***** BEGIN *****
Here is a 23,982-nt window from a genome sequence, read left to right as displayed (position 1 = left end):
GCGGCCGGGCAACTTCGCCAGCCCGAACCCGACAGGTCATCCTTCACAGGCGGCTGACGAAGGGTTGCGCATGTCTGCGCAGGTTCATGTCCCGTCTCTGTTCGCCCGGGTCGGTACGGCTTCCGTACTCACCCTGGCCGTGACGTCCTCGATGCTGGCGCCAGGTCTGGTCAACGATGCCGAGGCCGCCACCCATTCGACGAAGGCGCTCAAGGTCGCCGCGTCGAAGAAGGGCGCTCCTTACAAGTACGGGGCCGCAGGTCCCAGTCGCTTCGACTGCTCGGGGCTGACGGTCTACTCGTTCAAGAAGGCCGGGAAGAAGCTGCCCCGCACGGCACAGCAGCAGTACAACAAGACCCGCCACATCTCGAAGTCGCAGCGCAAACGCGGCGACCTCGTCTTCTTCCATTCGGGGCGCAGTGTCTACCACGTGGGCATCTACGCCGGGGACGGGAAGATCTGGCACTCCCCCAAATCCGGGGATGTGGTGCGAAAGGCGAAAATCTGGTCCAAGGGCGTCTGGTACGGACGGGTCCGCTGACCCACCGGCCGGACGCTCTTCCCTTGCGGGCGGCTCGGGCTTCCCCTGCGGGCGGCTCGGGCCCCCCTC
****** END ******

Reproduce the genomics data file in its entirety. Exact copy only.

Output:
Here is a 23,982-nt window from a genome sequence, read left to right as displayed (position 1 = left end):
GCGGCCGGGCAACTTCGCCAGCCCGAACCCGACAGGTCATCCTTCACAGGCGGCTGACGAAGGGTTGCGCATGTCTGCGCAGGTTCATGTCCCGTCTCTGTTCGCCCGGGTCGGTACGGCTTCCGTACTCACCCTGGCCGTGACGTCCTCGATGCTGGCGCCAGGTCTGGTCAACGATGCCGAGGCCGCCACCCATTCGACGAAGGCGCTCAAGGTCGCCGCGTCGAAGAAGGGCGCTCCTTACAAGTACGGGGCCGCAGGTCCCAGTCGCTTCGACTGCTCGGGGCTGACGGTCTACTCGTTCAAGAAGGCCGGGAAGAAGCTGCCCCGCACGGCACAGCAGCAGTACAACAAGACCCGCCACATCTCGAAGTCGCAGCGCAAACGCGGCGACCTCGTCTTCTTCCATTCGGGGCGCAGTGTCTACCACGTGGGCATCTACGCCGGGGACGGGAAGATCTGGCACTCCCCCAAATCCGGGGATGTGGTGCGAAAGGCGAAAATCTGGTCCAAGGGCGTCTGGTACGGACGGGTCCGCTGACCCACCGGCCGGACGCTCTTCCCTTGCGGGCGGCTCGGGCTTCCCCTGCGGGCGGCTCGGGCCCCCCTC